The government's latest commission on water may end up churning out myopic, big-dam-centred policies
the decision of the United Front ( uf ) government to set up the High Powered Commission for Integrated Water Resources Development Plan has been welcomed as an significant step, though, if the terms of reference, and statements of the chairman of the commission G V K Rao, is anything to go by, the government's focus is to link rivers for interbasin transfer of water. Rao told Down to Earth in Bangalore, "With inter-basin transfer of water, the studies done by National Water Development Agency shows that the ultimate irrigation potential can go up to 140 million ha from the otherwise ultimate irrigation potential of 113 million ha."
However, the terms of reference and constitution of the commission is being kept a secret. But it is clear that the commission represents the continuum in the government's big-dam-centred policy. Apart from representatives of this policy, like S R. Hashim, member, planning commission, who is the vice chairman of the new commission, or S Mohile, director general of National Water Development Agency, convenor of the commission, people like Ramaswamy Iyer have been added as an afterthought. The commission has no representation of advocates of local and traditional water harvesting systems or critics of mega-dam-centered policies, but Rao assured that it will take into consideration whatever point of view is presented.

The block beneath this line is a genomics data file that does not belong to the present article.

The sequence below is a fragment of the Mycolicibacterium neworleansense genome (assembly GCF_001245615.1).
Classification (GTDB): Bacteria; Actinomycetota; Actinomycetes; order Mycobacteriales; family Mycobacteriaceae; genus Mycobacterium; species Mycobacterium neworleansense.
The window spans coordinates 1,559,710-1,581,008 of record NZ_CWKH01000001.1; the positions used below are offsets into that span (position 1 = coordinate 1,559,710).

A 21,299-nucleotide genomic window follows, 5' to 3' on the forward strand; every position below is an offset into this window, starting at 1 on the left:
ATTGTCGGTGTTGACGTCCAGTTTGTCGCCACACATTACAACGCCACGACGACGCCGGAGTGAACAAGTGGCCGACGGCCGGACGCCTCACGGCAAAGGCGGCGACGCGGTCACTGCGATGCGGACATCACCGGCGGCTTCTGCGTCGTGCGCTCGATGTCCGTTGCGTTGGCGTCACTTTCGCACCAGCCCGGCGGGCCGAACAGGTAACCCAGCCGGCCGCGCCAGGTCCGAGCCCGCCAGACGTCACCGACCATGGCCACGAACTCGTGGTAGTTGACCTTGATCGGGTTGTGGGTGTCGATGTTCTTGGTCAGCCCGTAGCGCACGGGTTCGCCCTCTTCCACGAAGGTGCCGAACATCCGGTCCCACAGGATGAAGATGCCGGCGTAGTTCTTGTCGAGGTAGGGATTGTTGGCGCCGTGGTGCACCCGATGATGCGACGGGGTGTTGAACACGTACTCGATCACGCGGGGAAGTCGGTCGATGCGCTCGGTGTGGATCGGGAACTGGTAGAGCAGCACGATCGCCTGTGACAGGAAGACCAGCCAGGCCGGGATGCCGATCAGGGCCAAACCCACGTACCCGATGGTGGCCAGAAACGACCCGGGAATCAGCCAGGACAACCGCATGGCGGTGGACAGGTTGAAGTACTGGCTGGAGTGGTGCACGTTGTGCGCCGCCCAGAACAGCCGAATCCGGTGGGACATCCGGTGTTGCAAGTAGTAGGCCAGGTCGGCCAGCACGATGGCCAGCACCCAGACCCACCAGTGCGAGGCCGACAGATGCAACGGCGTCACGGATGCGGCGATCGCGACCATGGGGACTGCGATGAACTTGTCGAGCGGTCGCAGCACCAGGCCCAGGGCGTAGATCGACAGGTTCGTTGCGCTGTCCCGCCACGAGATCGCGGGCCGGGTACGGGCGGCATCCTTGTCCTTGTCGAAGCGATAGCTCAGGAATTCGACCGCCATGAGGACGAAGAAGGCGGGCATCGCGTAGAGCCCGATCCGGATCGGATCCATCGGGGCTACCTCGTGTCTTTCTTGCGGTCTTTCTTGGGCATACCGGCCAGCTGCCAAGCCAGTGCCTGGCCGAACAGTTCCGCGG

The terms of reference of the commission include preparation of an integrated water plan for development of water resources for drinking, irrigation, industrial, flood control and other uses, to prioritise on-going and new projects, to identify a technological and interdisciplinary research plan for the water sector and to suggest physical and financial resource generation strategies for the water sector. Rao said that the all-encompassing terms make the commission something like what is called Blue Ribbon commission in us or Royal commission in uk . "We can review anything we want to. But some of the aspects like prioritising are bound to get us into difficult, controversial and political issues" Rao said.
Ramaswamy Iyer, author of the national water policy of 1987, made it clear that the issues will have to looked from the overall perspective of water needs, its priorities and comprehensive, cost-benefit aspects. "If interbasin transfer of water is the main thrust of the commission then I will have to resign, as that is a useless subject," said Iyer.
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